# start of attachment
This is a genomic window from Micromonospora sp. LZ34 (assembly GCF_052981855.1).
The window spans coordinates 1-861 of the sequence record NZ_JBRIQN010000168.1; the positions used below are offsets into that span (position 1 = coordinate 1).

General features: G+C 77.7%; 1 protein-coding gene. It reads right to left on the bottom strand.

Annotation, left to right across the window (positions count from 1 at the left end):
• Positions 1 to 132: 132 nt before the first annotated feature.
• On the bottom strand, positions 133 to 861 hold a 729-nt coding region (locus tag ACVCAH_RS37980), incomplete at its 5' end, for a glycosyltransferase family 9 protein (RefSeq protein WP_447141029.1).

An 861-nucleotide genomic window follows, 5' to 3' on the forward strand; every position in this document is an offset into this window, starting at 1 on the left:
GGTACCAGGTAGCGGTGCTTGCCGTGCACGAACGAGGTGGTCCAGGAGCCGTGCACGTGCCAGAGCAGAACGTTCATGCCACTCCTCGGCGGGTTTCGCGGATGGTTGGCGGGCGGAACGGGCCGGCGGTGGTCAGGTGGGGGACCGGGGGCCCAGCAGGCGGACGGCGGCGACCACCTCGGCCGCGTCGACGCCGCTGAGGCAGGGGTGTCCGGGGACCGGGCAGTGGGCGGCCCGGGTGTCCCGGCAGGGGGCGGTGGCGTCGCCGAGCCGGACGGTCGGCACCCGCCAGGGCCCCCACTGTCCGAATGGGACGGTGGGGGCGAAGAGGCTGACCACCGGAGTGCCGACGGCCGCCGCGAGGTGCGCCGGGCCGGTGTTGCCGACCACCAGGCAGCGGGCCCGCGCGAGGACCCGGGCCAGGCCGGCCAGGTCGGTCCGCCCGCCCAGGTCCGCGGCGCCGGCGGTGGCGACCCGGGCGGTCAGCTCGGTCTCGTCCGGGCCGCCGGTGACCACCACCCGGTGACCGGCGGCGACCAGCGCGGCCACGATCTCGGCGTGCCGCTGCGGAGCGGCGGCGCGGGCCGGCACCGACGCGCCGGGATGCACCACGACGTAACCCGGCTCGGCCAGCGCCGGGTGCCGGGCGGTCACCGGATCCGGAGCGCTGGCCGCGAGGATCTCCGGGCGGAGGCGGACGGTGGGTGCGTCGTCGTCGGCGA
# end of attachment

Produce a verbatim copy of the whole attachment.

This is a genomic window from Micromonospora sp. LZ34 (assembly GCF_052981855.1).
The window spans coordinates 1-861 of the sequence record NZ_JBRIQN010000168.1; the positions used below are offsets into that span (position 1 = coordinate 1).

General features: G+C 77.7%; 1 protein-coding gene. It reads right to left on the bottom strand.

Annotation, left to right across the window (positions count from 1 at the left end):
• Positions 1 to 132: 132 nt before the first annotated feature.
• On the bottom strand, positions 133 to 861 hold a 729-nt coding region (locus tag ACVCAH_RS37980), incomplete at its 5' end, for a glycosyltransferase family 9 protein (RefSeq protein WP_447141029.1).

An 861-nucleotide genomic window follows, 5' to 3' on the forward strand; every position in this document is an offset into this window, starting at 1 on the left:
GGTACCAGGTAGCGGTGCTTGCCGTGCACGAACGAGGTGGTCCAGGAGCCGTGCACGTGCCAGAGCAGAACGTTCATGCCACTCCTCGGCGGGTTTCGCGGATGGTTGGCGGGCGGAACGGGCCGGCGGTGGTCAGGTGGGGGACCGGGGGCCCAGCAGGCGGACGGCGGCGACCACCTCGGCCGCGTCGACGCCGCTGAGGCAGGGGTGTCCGGGGACCGGGCAGTGGGCGGCCCGGGTGTCCCGGCAGGGGGCGGTGGCGTCGCCGAGCCGGACGGTCGGCACCCGCCAGGGCCCCCACTGTCCGAATGGGACGGTGGGGGCGAAGAGGCTGACCACCGGAGTGCCGACGGCCGCCGCGAGGTGCGCCGGGCCGGTGTTGCCGACCACCAGGCAGCGGGCCCGCGCGAGGACCCGGGCCAGGCCGGCCAGGTCGGTCCGCCCGCCCAGGTCCGCGGCGCCGGCGGTGGCGACCCGGGCGGTCAGCTCGGTCTCGTCCGGGCCGCCGGTGACCACCACCCGGTGACCGGCGGCGACCAGCGCGGCCACGATCTCGGCGTGCCGCTGCGGAGCGGCGGCGCGGGCCGGCACCGACGCGCCGGGATGCACCACGACGTAACCCGGCTCGGCCAGCGCCGGGTGCCGGGCGGTCACCGGATCCGGAGCGCTGGCCGCGAGGATCTCCGGGCGGAGGCGGACGGTGGGTGCGTCGTCGTCGGCGA